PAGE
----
Here’s a key problem concerning Colorado justice authorities’ initial contacts with juveniles who find themselves in trouble with the law: differential treatment is often doled out to young offenders across the state who have similar profiles and are charged with the same types of crimes.
And that’s far from the only concern. Although Colorado criminal law processes feature a juvenile screening process relative to criminal offenses, such a tool is underdeveloped or even absent across large pockets of the state.
That needs to change, say a growing band of reform advocates who see a dire need for material adjustments in Colorado’s juvenile justice system.
One high-profile proponent espousing major reform is Gov. John Hickenlooper. The state’s chief executive created a state task force some time back aimed at promoting a more centralized and consistent approach to tracking key elements relevant to juvenile crime and positively influencing outcomes. Those include risk-factor assessment, proper placement into diversion programs, appropriate ongoing supervision and training/education.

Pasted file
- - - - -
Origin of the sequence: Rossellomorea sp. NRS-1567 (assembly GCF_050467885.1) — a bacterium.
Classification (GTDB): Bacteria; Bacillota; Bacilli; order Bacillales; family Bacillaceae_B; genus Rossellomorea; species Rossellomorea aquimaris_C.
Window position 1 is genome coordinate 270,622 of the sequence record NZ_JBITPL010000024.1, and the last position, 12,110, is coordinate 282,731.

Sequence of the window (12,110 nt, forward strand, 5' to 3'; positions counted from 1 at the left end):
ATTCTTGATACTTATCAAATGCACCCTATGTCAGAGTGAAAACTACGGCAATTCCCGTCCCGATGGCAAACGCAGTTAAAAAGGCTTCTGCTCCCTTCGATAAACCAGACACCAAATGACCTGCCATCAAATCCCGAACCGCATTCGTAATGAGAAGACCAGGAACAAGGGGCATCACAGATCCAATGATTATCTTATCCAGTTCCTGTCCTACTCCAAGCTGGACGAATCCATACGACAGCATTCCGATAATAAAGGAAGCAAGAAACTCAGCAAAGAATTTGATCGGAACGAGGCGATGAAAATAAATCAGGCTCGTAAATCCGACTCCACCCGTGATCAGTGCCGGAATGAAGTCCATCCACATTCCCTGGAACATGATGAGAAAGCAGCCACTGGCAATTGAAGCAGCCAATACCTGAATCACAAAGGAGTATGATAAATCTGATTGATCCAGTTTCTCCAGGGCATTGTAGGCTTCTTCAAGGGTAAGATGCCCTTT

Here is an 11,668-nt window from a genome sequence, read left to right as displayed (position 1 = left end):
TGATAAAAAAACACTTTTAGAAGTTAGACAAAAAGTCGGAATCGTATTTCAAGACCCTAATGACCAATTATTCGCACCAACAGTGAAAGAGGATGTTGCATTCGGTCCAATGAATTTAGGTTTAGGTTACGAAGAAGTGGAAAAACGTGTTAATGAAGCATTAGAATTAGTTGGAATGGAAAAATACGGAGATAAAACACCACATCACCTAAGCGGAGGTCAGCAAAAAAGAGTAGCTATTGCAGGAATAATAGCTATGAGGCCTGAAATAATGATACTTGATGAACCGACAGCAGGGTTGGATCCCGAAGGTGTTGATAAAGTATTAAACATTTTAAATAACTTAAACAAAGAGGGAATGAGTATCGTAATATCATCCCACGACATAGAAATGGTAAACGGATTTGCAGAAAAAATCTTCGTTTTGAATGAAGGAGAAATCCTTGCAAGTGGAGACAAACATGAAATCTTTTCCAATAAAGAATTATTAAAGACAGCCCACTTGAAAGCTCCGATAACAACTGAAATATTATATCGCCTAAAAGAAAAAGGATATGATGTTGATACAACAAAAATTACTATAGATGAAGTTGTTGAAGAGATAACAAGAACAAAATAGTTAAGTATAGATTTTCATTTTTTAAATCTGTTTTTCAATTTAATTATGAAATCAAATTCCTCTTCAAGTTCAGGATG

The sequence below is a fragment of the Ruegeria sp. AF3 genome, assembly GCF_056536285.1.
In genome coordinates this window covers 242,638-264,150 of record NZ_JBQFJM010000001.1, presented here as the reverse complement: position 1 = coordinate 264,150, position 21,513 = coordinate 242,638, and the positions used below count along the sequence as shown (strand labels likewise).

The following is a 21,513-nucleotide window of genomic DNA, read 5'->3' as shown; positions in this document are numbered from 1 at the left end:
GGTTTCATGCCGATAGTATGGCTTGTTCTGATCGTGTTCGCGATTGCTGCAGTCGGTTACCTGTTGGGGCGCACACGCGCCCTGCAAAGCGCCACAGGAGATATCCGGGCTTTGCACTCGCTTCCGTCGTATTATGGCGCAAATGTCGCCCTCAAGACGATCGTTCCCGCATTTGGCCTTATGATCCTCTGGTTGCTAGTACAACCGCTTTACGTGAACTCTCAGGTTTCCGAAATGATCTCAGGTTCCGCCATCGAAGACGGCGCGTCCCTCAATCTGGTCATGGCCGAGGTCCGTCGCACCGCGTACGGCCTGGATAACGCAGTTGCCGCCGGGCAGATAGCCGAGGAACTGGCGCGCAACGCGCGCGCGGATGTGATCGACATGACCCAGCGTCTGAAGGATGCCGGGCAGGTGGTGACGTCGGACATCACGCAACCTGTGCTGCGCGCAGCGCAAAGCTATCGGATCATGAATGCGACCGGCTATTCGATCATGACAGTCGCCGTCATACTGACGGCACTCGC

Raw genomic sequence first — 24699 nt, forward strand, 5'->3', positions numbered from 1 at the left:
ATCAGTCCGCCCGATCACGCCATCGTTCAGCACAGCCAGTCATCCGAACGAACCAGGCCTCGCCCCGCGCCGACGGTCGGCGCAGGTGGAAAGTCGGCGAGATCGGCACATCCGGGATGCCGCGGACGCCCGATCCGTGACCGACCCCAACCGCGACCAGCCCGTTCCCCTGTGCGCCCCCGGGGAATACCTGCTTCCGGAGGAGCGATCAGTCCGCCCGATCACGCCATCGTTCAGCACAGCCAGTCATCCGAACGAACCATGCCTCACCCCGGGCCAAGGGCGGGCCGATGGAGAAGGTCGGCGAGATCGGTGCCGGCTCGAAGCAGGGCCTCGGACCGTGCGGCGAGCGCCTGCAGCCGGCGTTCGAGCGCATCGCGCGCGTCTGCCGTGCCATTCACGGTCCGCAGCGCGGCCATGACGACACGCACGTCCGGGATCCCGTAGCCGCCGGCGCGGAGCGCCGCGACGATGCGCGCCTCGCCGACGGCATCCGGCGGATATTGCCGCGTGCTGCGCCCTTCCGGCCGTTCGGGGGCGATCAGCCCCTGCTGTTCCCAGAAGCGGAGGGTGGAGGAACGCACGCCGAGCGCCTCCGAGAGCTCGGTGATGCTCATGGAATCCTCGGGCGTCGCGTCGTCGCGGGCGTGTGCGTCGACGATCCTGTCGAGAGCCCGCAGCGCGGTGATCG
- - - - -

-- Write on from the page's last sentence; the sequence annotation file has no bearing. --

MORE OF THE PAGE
Hickenlooper strongly urges that new ideas promoting an empirical and unitary system focused upon jail-free alternatives and lower recidivism rates among young offenders be promptly enacted as laws. He is joined by high numbers of Coloradans who believe that more care and research-based effort needs to routinely be on display when adolescents first interact with the justice system. And, ideally, the approach toward juveniles should be consistent across all areas of the state.
“Putting children in confinement should be a last resort,” Hickenlooper stated recently.